Dr Everton McIntosh, Senior Medical Officer, Mandeville Regional Hospital, and Dr Natalie Whylie, acting CEO, Kingston Public Hospital
Mandeville Regional Hospital in Manchester has seen an increase in the number of children being admitted with COVID-19.
The hospital's Senior Medical Officer, Dr. Everton McIntosh, confirmed on Tuesday that the hospital's isolation facilities will have to be expanded.
He said during the third wave in July last year, the pediatric ward was retrofitted to accommodate patients in isolation. This year, because of the current surge, the ward is now near capacity, he revealed.
At Kingston Public Hospital (KPH), Dr Natalie Whylie, the acting CEO also revealed that space challenges, due in part to COVID-19 cases have led to overcrowding in some areas of the hospital.
She said, at the start of the day, the hospital had 478 patients, which takes it just above its normal capacity of 475 beds.
"We have had to allocate 64 of our beds for isolation/quarantine," she explained, adding that at this time of year there's normally an increase in respiratory cases, "and so some of the other wards - especially the medical wards - are overcrowded."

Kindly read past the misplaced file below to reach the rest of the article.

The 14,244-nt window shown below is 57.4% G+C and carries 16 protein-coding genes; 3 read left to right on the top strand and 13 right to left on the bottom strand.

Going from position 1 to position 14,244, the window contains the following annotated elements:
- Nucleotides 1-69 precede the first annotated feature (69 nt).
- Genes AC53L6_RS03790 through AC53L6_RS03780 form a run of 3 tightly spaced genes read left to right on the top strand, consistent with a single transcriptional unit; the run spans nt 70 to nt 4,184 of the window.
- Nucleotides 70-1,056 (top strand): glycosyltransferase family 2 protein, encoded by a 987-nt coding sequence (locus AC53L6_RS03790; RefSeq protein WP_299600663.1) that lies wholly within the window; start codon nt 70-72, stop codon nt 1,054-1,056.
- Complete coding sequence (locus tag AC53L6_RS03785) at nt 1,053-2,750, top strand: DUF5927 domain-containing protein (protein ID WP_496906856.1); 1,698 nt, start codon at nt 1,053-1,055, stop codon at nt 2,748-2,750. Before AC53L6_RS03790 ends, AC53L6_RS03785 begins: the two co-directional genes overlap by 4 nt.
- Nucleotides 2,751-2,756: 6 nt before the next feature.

Both KPH and Mandeville Regional Hospital are also reporting staff shortages due to the impact of COVID-19, with healthcare workers also being infected and having to go into isolation.
This is causing added pressure on the limited number of staff who are able to turn up for work.
In response to the pressure of the pandemic, effective today the University Hospital of the West Indies will also reduce its clinical services by 40 per cent.
The hospital says this will allow the deployment of scarce resources to critical areas.
A notice from the UHWI says it is experiencing a significant increase in infections among staff members and a spike in admissions.
It says the hospital will continue to care for patients with time sensitive conditions including cancers and emergency cases.